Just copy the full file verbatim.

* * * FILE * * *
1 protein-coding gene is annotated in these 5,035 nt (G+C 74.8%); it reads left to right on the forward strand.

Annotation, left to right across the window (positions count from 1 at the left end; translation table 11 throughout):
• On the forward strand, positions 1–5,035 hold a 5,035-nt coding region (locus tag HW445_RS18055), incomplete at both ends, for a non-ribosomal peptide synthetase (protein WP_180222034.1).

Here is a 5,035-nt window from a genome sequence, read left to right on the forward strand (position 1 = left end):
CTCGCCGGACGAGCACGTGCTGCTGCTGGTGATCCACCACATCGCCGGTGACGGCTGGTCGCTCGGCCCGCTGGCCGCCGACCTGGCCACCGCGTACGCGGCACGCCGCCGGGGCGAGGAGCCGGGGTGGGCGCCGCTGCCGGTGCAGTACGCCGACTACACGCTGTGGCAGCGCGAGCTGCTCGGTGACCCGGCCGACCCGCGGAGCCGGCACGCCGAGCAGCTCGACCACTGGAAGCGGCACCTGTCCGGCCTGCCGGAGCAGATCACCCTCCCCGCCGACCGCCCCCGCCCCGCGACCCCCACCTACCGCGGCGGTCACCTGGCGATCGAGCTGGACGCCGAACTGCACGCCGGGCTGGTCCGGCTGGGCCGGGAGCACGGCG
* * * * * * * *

1 protein-coding gene is annotated in these 5,035 nt (G+C 74.8%); it reads left to right on the forward strand.

Annotation, left to right across the window (positions count from 1 at the left end; translation table 11 throughout):
• On the forward strand, positions 1–5,035 hold a 5,035-nt coding region (locus tag HW445_RS18055), incomplete at both ends, for a non-ribosomal peptide synthetase (protein WP_180222034.1).

Here is a 5,035-nt window from a genome sequence, read left to right on the forward strand (position 1 = left end):
CTCGCCGGACGAGCACGTGCTGCTGCTGGTGATCCACCACATCGCCGGTGACGGCTGGTCGCTCGGCCCGCTGGCCGCCGACCTGGCCACCGCGTACGCGGCACGCCGCCGGGGCGAGGAGCCGGGGTGGGCGCCGCTGCCGGTGCAGTACGCCGACTACACGCTGTGGCAGCGCGAGCTGCTCGGTGACCCGGCCGACCCGCGGAGCCGGCACGCCGAGCAGCTCGACCACTGGAAGCGGCACCTGTCCGGCCTGCCGGAGCAGATCACCCTCCCCGCCGACCGCCCCCGCCCCGCGACCCCCACCTACCGCGGCGGTCACCTGGCGATCGAGCTGGACGCCGAACTGCACGCCGGGCTGGTCCGGCTGGGCCGGGAGCACGGCG